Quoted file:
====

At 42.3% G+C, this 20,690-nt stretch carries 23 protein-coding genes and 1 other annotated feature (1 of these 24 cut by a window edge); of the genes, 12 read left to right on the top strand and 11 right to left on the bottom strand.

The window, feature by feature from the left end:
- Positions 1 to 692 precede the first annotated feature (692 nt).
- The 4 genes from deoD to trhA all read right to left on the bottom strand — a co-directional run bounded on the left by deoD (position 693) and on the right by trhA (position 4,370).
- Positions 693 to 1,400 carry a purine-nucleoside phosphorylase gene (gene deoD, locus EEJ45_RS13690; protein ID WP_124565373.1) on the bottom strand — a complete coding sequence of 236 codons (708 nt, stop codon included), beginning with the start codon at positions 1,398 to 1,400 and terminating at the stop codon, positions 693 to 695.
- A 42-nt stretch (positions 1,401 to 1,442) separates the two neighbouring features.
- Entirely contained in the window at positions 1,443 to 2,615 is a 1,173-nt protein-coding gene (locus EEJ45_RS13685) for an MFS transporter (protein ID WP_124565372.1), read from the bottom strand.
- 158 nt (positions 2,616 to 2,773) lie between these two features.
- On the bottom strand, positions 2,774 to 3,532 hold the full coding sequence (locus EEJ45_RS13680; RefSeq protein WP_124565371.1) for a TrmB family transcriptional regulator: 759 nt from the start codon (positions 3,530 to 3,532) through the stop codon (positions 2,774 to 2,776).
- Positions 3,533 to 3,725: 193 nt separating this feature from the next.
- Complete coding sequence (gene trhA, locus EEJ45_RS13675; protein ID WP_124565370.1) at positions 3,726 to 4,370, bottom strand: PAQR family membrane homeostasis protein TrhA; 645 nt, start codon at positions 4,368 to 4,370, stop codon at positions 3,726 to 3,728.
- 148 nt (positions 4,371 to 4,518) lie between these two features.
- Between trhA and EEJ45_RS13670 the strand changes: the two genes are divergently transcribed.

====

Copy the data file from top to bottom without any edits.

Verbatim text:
At 42.3% G+C, this 20,690-nt stretch carries 23 protein-coding genes and 1 other annotated feature (1 of these 24 cut by a window edge); of the genes, 12 read left to right on the top strand and 11 right to left on the bottom strand.

The window, feature by feature from the left end:
- Positions 1 to 692 precede the first annotated feature (692 nt).
- The 4 genes from deoD to trhA all read right to left on the bottom strand — a co-directional run bounded on the left by deoD (position 693) and on the right by trhA (position 4,370).
- Positions 693 to 1,400 carry a purine-nucleoside phosphorylase gene (gene deoD, locus EEJ45_RS13690; protein ID WP_124565373.1) on the bottom strand — a complete coding sequence of 236 codons (708 nt, stop codon included), beginning with the start codon at positions 1,398 to 1,400 and terminating at the stop codon, positions 693 to 695.
- A 42-nt stretch (positions 1,401 to 1,442) separates the two neighbouring features.
- Entirely contained in the window at positions 1,443 to 2,615 is a 1,173-nt protein-coding gene (locus EEJ45_RS13685) for an MFS transporter (protein ID WP_124565372.1), read from the bottom strand.
- 158 nt (positions 2,616 to 2,773) lie between these two features.
- On the bottom strand, positions 2,774 to 3,532 hold the full coding sequence (locus EEJ45_RS13680; RefSeq protein WP_124565371.1) for a TrmB family transcriptional regulator: 759 nt from the start codon (positions 3,530 to 3,532) through the stop codon (positions 2,774 to 2,776).
- Positions 3,533 to 3,725: 193 nt separating this feature from the next.
- Complete coding sequence (gene trhA, locus EEJ45_RS13675; protein ID WP_124565370.1) at positions 3,726 to 4,370, bottom strand: PAQR family membrane homeostasis protein TrhA; 645 nt, start codon at positions 4,368 to 4,370, stop codon at positions 3,726 to 3,728.
- 148 nt (positions 4,371 to 4,518) lie between these two features.
- Between trhA and EEJ45_RS13670 the strand changes: the two genes are divergently transcribed.